Tornadoes Rip Through Minnesota, Killing 3

Cindy Wood (far right) didn't have much privacy June 17, 2010 as she talked on the telephone with her half-exposed house reflecting the tornadic damage that hit her southwest Wadena, Minn., neighborhood. AP Photo

Updated 10:48 a.m. ET

Police and National Guard soldiers are blocking entry to tornado-damaged neighborhoods in Wadena as the northwestern Minnesota town prepares to start cleaning up after the devastating storms.

At least three people were killed and dozens injured as tornadoes hit much of Minnesota late Thursday.

In the northwest part of the state, an elderly woman was killed in Almora and a gas station owner was killed in Mentor. In southern Minnesota, one person was killed at a farm west of Albert Lea.

Officials in Wadena are meeting to plan the town's next step. The storms destroyed or damaged dozens of homes, toppled power lines and left a big chunk of the town treeless.

So far officials in the towns worst hit are asking the clean-up volunteers to stay away for now, as some areas are just too dangerous for people, reports CBS Station WCCO in Minneapolis.

Wadena Mayor Wayne Wolden, said the town can not handle volunteers at this time. There are just not enough people to coordinate that effort right now, but at one point they will need volunteers and will be grateful for the help.

When the storm came through, Jay Hotakainen huddled in the basement of his northwest Minnesota home with his 12-year-old son and 6-year-old daughter. The walls shook and everything in the house rattled.

"They say it sounds like a freight train. It does," Hotakainen said.

The series of tornadoes tore through the state Thursday, flattening homes, toppling power lines and leaving a big chunk of Wadena treeless.

Gov. Tim Pawlenty planned to tour storm-damaged areas later Friday.

In nearby Almora, a northwest Minnesota town of about 20 people, an elderly woman was killed when a twister wiped out her home, said Otter Tail County Emergency spokesman David Hauser. Brittney Schulke of Almora told The Daily Journal that her grandmother, Margie Schulke, was killed and that her grandfather, Norman Schulke, suffered two broken shoulders.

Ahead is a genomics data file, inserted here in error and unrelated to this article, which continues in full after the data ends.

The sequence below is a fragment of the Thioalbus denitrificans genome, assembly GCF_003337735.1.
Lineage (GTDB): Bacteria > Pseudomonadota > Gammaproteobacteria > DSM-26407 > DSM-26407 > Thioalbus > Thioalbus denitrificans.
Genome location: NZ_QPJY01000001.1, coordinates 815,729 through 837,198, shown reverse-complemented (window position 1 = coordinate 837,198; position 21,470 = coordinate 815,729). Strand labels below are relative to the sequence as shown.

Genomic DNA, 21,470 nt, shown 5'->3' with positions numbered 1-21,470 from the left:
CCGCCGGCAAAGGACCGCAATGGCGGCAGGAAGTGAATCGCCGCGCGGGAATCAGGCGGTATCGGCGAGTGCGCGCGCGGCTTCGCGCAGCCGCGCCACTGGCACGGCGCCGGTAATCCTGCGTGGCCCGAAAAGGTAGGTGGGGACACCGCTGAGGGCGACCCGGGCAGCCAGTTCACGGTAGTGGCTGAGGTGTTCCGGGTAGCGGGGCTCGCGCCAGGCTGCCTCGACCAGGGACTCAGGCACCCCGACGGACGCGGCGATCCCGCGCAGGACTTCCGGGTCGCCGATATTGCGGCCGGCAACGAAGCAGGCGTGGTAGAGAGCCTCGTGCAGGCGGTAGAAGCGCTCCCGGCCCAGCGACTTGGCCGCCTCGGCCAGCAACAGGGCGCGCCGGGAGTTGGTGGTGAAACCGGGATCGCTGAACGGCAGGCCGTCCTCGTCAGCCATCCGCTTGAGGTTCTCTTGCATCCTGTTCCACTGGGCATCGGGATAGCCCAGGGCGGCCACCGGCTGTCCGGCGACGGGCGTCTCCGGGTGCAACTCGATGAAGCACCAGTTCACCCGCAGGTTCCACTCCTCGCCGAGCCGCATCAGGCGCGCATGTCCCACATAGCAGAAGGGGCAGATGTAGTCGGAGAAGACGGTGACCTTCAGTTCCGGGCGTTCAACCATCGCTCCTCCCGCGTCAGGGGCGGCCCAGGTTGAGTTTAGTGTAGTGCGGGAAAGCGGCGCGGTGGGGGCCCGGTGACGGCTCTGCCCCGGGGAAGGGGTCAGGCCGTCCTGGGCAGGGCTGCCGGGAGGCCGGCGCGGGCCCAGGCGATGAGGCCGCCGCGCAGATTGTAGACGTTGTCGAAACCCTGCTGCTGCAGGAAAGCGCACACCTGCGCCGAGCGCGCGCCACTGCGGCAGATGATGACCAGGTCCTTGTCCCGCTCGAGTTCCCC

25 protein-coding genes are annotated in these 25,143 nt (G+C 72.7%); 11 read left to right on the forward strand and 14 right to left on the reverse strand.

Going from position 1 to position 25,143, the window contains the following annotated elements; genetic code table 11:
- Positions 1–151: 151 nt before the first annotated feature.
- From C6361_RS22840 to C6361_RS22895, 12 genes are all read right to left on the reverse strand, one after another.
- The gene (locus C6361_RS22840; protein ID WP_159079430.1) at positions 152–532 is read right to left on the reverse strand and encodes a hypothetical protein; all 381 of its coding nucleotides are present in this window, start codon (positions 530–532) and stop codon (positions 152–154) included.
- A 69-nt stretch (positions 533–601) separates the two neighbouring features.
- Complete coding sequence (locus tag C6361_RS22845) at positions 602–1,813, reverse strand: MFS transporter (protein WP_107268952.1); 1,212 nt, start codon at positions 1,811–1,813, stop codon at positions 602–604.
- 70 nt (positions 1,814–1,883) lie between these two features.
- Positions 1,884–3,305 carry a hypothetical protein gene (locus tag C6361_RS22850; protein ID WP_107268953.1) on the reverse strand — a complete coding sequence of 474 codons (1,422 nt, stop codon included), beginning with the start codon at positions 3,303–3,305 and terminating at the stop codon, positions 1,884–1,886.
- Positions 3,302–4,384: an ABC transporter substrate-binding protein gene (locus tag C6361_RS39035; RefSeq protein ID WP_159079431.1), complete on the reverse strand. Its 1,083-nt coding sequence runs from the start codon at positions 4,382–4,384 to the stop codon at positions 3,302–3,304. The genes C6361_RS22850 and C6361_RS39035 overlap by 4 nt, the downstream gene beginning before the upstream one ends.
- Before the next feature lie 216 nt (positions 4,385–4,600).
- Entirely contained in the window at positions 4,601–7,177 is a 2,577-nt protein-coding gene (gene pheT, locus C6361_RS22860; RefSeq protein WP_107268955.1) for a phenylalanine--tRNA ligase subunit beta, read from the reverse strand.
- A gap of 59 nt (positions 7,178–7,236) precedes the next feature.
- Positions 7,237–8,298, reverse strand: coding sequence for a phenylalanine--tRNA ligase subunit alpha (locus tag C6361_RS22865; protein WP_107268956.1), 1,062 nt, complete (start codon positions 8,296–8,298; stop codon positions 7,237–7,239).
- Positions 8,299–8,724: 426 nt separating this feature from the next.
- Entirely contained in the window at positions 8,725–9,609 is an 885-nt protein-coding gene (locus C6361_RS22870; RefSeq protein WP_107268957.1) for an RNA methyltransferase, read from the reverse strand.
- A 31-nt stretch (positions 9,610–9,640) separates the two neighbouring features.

Debris including shingles and pieces of buildings littered the town. Several large trees were uprooted.

Farther north, in Mentor, a man was killed when a tornado destroyed a Cenex gas station, the Polk County sheriff's office said. Three other people were hurt.

Scott Kern was at the Wadena Walmart store when the storm came through there. He returned to his mobile home to find it demolished and his all-terrain vehicle up in a tree. His dog, Buttercup, was missing.

"Thanks to the man upstairs I wasn't there," he said, fighting back tears. "This is a real tear-jerker for everybody."

Wolden said sirens gave plenty of warning in his town of about 4,300, where the National Weather Service said a tornado struck around 5 p.m. Wolden said many people were there for an all-school reunion. Both Wadena and Almora are about 70 miles southeast of Fargo, N.D.

Twenty people were treated for injuries at the Wadena hospital, mostly for bumps and bruises, nursing supervisor Kathy Kleen said.

Crews worked overnight to control dozens of gas leaks. Wadena's community pool was destroyed, the high school "extremely busted up" and the community center beyond repair, Wolden said.

His wife, Lori Wolden, said houses were "half-gone" and "there's no trees" in the southwest part of the town, which was barricaded after the storm.

Heather Brown of CBS station WCCO-TV in Minneapolis filed this report for "The Early Show":


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Patty Jones was evacuated from her apartment because of a gas leak and walked around Wadena before taking shelter at the local armory.

"It's terrible. It's whacked out. Nothing's left in one part of town," Jones said.

In Almora, Mabel Wangerin said she heard her bedroom windows rattle as the storm came through, then watched her quilt fly off the bed and out the window.

"I was over by the window and prayed and prayed," Wangerin said.

The violent weather wasn't confined to the northwest part of the state. The National Weather Service said twisters also were spotted in central and southern Minnesota.

Albert Lea, near the Iowa border, was particularly hard-hit. KIMT-TV in Mason City, Iowa, reported that pigs from a 2,500-head farm were roaming around the area and a few carcasses were strewn about after a tornado struck. The TV station said the pigs were taken away in trucks, with neighbors helping round them up.

So many power lines were down that the Minnesota Department of Transportation said it had closed a section of Highway 251 through Freeborn County until at least midmorning Friday.

Gov. Tim Pawlenty and the state's emergency management director, Kris Eide, planned to visit the Wadena and Albert Lea areas Friday to meet with local officials and survey the damage.
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